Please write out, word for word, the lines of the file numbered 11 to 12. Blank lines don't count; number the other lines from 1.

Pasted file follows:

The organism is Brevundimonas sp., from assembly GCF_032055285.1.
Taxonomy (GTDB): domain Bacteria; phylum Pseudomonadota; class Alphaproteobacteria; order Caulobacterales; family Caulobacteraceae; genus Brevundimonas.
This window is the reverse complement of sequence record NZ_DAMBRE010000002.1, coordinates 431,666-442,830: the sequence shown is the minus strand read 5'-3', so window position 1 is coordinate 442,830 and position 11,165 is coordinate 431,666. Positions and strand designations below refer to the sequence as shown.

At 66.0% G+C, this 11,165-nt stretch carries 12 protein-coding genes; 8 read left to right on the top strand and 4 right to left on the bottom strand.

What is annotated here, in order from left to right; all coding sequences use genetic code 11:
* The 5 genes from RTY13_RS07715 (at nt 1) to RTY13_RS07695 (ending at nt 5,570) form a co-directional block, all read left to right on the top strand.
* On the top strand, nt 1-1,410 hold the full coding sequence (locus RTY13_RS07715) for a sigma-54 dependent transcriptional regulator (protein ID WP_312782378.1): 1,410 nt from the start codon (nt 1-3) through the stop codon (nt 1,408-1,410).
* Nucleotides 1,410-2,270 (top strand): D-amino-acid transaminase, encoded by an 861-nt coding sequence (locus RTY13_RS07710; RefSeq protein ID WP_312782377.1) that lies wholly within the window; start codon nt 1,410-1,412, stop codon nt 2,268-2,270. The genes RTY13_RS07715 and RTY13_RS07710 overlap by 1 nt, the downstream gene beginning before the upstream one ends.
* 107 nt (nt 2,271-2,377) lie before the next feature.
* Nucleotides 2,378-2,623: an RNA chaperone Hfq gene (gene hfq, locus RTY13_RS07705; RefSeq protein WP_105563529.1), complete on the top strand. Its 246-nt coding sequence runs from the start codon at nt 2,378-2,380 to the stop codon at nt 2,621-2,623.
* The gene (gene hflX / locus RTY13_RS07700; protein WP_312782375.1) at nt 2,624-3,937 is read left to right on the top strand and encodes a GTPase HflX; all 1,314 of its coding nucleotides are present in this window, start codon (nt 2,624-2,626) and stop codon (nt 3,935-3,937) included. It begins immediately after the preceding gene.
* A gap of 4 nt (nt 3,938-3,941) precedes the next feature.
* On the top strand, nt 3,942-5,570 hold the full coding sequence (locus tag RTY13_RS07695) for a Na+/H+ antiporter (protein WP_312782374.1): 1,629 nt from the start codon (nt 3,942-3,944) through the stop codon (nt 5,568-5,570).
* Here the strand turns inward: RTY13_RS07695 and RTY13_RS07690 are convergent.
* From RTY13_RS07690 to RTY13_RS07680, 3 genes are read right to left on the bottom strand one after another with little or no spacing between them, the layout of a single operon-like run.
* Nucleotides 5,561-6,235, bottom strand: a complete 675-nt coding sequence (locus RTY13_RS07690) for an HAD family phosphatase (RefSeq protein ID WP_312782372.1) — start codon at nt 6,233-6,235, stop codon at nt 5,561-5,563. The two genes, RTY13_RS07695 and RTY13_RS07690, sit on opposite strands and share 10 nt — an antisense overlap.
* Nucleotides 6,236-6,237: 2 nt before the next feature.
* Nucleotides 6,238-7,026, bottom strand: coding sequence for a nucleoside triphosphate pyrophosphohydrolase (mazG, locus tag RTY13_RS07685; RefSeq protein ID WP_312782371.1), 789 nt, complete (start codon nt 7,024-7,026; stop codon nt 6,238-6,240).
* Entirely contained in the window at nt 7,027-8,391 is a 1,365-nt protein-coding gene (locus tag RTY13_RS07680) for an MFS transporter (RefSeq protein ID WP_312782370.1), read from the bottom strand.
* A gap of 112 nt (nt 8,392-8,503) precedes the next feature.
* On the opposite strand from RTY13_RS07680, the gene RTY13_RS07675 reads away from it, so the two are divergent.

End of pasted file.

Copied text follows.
* The gene (gene hflX / locus RTY13_RS07700; protein WP_312782375.1) at nt 2,624-3,937 is read left to right on the top strand and encodes a GTPase HflX; all 1,314 of its coding nucleotides are present in this window, start codon (nt 2,624-2,626) and stop codon (nt 3,935-3,937) included. It begins immediately after the preceding gene.
* A gap of 4 nt (nt 3,938-3,941) precedes the next feature.